Note: This story has been updated from the original to clarify the effect the FCC’s rulings have on projects like this one.
From the beginning of June new FCC rules came into effect in the United States for Wi-Fi devices such as Access Points. The rules were designed to ensure that devices were secured so that users couldn’t operate them at non-compliant frequencies or using too high a power.
In response hardware vendors started locking down their hardware so end users couldn’t install custom firmware, such as OpenWRT. This has had a knock on effect throughout the world, as these changes have affected routers not just in the United States but also in Europe and the east.
The ruling has also had an effect on development and prototyping products. The most recent project affected: The Tessel 2 board, which is based on OpenWRT and thus runs directly afoul of the ruling.
While the FCC rules are in place primarily to govern Internet routers and switches, Maker devices such as the Tessel 2 are subject to the same FCC oversight and testing requirements.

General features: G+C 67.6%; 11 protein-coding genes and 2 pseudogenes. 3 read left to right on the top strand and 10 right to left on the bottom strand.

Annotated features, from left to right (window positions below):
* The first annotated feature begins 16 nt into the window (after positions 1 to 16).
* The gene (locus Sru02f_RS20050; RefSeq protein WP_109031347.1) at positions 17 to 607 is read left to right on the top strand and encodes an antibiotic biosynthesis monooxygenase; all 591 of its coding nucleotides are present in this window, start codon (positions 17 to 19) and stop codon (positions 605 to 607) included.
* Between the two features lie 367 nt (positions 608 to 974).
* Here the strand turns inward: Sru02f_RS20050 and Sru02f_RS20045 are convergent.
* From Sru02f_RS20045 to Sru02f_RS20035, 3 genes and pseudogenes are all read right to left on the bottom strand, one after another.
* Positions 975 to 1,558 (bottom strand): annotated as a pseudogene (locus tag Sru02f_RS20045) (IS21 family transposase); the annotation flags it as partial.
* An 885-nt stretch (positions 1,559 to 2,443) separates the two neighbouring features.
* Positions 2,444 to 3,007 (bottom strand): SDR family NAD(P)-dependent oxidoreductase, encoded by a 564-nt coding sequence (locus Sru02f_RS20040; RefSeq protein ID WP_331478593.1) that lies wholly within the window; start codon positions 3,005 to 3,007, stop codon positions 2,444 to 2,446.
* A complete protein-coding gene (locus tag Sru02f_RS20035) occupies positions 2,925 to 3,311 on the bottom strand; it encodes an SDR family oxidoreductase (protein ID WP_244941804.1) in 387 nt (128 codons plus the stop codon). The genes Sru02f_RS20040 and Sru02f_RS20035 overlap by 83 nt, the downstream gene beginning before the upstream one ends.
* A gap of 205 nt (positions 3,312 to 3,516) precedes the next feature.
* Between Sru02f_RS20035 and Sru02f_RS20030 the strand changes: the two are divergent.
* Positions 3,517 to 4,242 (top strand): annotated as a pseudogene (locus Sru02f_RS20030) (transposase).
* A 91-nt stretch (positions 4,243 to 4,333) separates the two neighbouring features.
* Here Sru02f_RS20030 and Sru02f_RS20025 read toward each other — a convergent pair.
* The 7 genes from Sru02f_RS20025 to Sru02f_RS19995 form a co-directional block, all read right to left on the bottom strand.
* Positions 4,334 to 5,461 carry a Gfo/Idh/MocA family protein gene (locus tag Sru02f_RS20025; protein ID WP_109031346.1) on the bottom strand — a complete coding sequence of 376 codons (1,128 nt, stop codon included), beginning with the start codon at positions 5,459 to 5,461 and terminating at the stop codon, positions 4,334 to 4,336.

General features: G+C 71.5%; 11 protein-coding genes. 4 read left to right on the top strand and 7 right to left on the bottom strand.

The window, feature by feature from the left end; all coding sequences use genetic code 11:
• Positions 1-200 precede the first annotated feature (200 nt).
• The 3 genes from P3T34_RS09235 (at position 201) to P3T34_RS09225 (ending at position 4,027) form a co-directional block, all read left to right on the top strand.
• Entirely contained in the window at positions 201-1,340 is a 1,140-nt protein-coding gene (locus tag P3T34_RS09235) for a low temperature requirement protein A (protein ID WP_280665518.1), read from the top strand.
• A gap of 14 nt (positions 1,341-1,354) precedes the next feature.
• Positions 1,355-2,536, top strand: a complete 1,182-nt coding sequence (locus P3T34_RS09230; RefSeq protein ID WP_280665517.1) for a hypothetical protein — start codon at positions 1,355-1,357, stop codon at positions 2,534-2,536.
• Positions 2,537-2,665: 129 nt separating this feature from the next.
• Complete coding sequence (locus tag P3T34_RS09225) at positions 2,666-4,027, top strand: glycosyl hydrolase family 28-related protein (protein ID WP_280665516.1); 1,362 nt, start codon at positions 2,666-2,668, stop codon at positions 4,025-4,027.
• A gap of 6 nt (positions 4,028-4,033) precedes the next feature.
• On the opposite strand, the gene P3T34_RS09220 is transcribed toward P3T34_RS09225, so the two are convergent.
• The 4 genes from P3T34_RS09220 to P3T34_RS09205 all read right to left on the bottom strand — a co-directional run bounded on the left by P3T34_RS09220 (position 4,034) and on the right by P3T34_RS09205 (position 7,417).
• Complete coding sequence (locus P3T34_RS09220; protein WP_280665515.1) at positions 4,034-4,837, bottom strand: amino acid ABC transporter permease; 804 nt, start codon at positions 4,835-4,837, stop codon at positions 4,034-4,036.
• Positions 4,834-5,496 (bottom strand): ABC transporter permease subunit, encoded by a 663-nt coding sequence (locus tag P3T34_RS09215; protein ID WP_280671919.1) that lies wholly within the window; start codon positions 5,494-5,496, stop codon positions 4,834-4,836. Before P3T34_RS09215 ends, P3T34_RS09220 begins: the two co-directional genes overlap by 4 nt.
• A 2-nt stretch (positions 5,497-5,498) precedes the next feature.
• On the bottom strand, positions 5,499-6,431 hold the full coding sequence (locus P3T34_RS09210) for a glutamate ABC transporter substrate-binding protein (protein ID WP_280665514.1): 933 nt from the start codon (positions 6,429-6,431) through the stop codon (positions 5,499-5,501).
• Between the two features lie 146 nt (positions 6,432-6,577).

Last week Technical Machine sent out a status email to those that had pre-ordered the new board, and amongst the good news — they’d just received their first run of manufactured hardware — was some bad:
FCC Issues Blocking Release: We have a software issue preventing us from completing FCC certification. We’re working actively to solve this, as this blocks us from shipping Tessel. Read more about it on our tracking issue. If you have OpenWRT experience, we’d love your help! Reach out to email@example.com.
The team’s post on OpenWRT forum requesting help so far has been met with silence,
Can someone can help us troubleshoot or discover exactly what failure mode we are running into? Are there any other test modes or things we should be doing besides monitor mode/packetspammer? It would be a huge help, as this is the last blocker before we can move forward to full production.
Unfortunately this is probably the first of many incidents where the FCC’s rulings cause problems for Makers producing development boards.
The new rules are targeted at mass manufactured routers and Wi-Fi Access Points, not microcontroller boards like the Tessel. But devices like the Tessel 2 can clearly conflict with rules designed to keep shared bandwidth clean or secure.
Though complying with FCC guidelines can introduce burdensome costs to product design and delay shipping of many radio-based products, it is a reality of doing business.